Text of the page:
You will be well served by making a habit of drafting a rough scheme of the course before starting any actual work on it. This draft should outline the main pages of the course, and will aid you all the way throughout the course creation. E-learning professionals call such drafts “storyboards” and use them extensively. Let’s take a closer look at what storyboards are, and how you can use them to start building better courses in a more efficient manner.
No two storyboards are quite alike. Some prefer to draw pencil sketches on paper, so that it’s easy to add new pages to the course skeleton and make fast edits to previously created thumbnails. Others find using a Word numbered list or an Excel spreadsheet more convenient. Then again, I’ve met people who swear by their richly visualized storyboards created in PowerPoint, complete with page mockups and detailed descriptions of every element. In the end, you can use whatever tool best suits your needs and preferences. There are many sites on the Internet that allow for the creation of mockups and visual maps, and you can use any of them to create your storyboards.
Getting started with storyboarding
- Pick the tool you will be using for creating storyboards. You can choose one of the tools mentioned earlier in the article, or pick something else entirely - up to you!
Create a sketch of the title page with the name of the course and 3-5 page mockups containing the course sets out to accomplish, e.g.
- What is Gamification?
- Game Thinking
- Game Elements
- Motivation & Psychology
- Gamification Design Framework
- After you have outlined the principal structure of the course, it’s time to go deeper and describe the structure of every section of the course. The most logical way to go about it is to make sure that every page deals with an individual concept. Consequently, there should be no more than a single idea per storyboard screen.
- Try to visualize the general layout of every page. You don’t have to be able to draw well to do it - just add some squares and circles in place of illustrations. If you are feeling adventurous, you can fill those with simple shapes and stick figures. Here is an example.
- Enumerate all screens in the storyboard, e.g. 1/16, 2/16, 3/16, and so on.
- Lay out the screens of your storyboard in order and try following the story they tell. Look at them through your learners’ eyes. Is all information delivered in a logical order? Did you leave out something important? Are your notes clear enough so that you will be able to build a complete course using your storyboard for reference a week later? Have you touched upon all important areas?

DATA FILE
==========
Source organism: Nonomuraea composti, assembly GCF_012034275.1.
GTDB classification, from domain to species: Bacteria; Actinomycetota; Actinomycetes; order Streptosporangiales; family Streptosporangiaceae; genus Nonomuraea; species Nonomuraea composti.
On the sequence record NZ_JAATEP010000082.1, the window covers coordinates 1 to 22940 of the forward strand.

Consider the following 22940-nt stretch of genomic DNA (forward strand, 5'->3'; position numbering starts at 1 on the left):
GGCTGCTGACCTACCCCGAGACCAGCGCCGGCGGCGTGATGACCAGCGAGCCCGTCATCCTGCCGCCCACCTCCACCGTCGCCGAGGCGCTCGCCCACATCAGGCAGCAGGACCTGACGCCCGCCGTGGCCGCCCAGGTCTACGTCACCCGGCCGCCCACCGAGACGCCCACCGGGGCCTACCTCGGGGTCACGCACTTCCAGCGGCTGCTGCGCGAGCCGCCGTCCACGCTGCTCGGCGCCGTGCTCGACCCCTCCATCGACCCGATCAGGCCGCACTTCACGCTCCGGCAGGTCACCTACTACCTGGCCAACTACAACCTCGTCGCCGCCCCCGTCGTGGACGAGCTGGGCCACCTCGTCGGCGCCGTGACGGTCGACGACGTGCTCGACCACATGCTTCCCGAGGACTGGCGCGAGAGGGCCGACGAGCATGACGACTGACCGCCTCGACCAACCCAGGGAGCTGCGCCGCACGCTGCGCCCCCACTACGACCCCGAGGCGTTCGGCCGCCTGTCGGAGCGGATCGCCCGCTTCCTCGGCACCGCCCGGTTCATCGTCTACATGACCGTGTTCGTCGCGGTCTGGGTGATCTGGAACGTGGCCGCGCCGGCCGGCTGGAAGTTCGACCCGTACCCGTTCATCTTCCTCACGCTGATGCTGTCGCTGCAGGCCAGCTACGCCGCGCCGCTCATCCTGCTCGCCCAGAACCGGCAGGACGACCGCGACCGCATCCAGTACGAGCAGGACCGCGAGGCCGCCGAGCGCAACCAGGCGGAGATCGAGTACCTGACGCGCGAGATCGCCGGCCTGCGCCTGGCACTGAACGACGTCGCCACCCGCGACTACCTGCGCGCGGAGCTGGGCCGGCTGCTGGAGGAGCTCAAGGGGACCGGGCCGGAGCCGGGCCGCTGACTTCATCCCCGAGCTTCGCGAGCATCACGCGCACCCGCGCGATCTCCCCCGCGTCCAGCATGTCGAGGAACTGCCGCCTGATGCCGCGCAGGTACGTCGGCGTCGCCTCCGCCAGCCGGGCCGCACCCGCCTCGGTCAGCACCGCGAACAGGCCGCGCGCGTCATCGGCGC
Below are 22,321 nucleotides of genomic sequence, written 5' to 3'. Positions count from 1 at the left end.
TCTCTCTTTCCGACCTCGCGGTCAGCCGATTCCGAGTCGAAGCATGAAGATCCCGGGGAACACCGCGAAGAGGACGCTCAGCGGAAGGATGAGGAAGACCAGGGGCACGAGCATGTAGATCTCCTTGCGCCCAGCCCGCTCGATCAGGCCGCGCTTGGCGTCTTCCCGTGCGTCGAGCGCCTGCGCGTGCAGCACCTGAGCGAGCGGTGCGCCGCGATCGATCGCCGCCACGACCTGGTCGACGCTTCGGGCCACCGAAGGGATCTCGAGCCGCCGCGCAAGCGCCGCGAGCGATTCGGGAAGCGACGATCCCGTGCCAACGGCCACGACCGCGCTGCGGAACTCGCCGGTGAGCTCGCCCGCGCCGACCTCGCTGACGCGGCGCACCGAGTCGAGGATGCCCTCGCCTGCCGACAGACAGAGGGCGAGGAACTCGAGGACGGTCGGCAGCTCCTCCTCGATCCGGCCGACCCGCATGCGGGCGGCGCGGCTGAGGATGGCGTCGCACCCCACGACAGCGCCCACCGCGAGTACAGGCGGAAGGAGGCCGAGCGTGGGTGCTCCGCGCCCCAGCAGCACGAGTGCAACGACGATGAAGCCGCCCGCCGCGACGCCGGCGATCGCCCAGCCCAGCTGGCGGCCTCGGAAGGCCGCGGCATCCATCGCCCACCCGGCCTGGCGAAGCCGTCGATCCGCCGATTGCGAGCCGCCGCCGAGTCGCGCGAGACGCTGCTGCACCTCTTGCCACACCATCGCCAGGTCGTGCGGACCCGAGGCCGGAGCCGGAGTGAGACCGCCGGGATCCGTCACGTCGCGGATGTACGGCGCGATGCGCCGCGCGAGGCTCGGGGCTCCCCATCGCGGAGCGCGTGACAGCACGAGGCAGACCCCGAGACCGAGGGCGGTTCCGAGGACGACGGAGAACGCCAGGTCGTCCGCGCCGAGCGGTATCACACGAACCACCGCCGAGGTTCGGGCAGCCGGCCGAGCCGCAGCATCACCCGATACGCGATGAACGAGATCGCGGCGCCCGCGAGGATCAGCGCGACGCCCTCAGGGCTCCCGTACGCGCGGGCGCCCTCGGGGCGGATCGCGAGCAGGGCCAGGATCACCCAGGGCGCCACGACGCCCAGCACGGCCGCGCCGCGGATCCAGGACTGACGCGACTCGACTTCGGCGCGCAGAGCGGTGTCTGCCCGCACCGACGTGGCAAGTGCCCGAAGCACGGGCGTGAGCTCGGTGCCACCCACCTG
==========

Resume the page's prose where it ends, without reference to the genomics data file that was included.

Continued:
- If you need to present your storyboard to your client or boss for review, it pays to show it to a good friend first and ask for feedback. Ask them to read your storyboard and then retell what they took away from it in their own words. If what you hear differs significantly from what you tried to express, you should consider revising your storyboard or even starting from scratch one more time. Ask your friend for advice, ask them how they would have handled this or that part differently from you, and use whatever good ideas they come up with.Enumerate all screens in the storyboard, e.g. 1/16, 2/16, 3/16, and so on.Lay out the screens of your storyboard in order and try following the story they tell. Look at them through your learners’ eyes. Is all information delivered in a logical order? Did you leave out something important? Are your notes clear enough so that you will be able to build a complete course using your storyboard for reference a week later? Have you touched upon all important areas?
Using authoring tools for storyboard creation
If you do not feel like spending time looking for the perfect tool to build your storyboards, you’ll be happy to hear that a number of course building solutions come with storyboard building tools built in. They usually take the form of a special mode allowing you to take a bird’s eye view of your course’s structure. For example, in Geenio this mode is called the Pathboard, and entering it allows you to see the structure of your whole course, the sequence in which pages and tests are presented, as well as the connections between them. Some course editors not only provide you an overview of your course’s structure, but enable you to edit the course’s structure and add additional elements to it as well.
Having such an authoring tool at your disposal does not mean that you have to begin working on every course you create by meticulously constructing every page. Start by creating the course’s skeleton in the Pathboard mode - lay out the pages for the main topics the course will cover, determine the best places to place tests, and so on. Use the steps in the Getting started with storyboarding section for reference.
Creating storyboards directly in a course builder has the advantage of the storyboard gradually turning into the course itself. In fact, what you are creating is not so much a scheme as a foundation. Thus, you will not have to recreate your page mockups in the authoring tool, as you will have created them in the course builder from the start.
In the second part of the article we will discuss the situations where using storyboards is not optimal, as well as take a look at best practices for storyboard creation. See you soon, and in the meantime - go make some storyboards!
Storyboarding: Key Point Of Success In Collaborative Course Authoring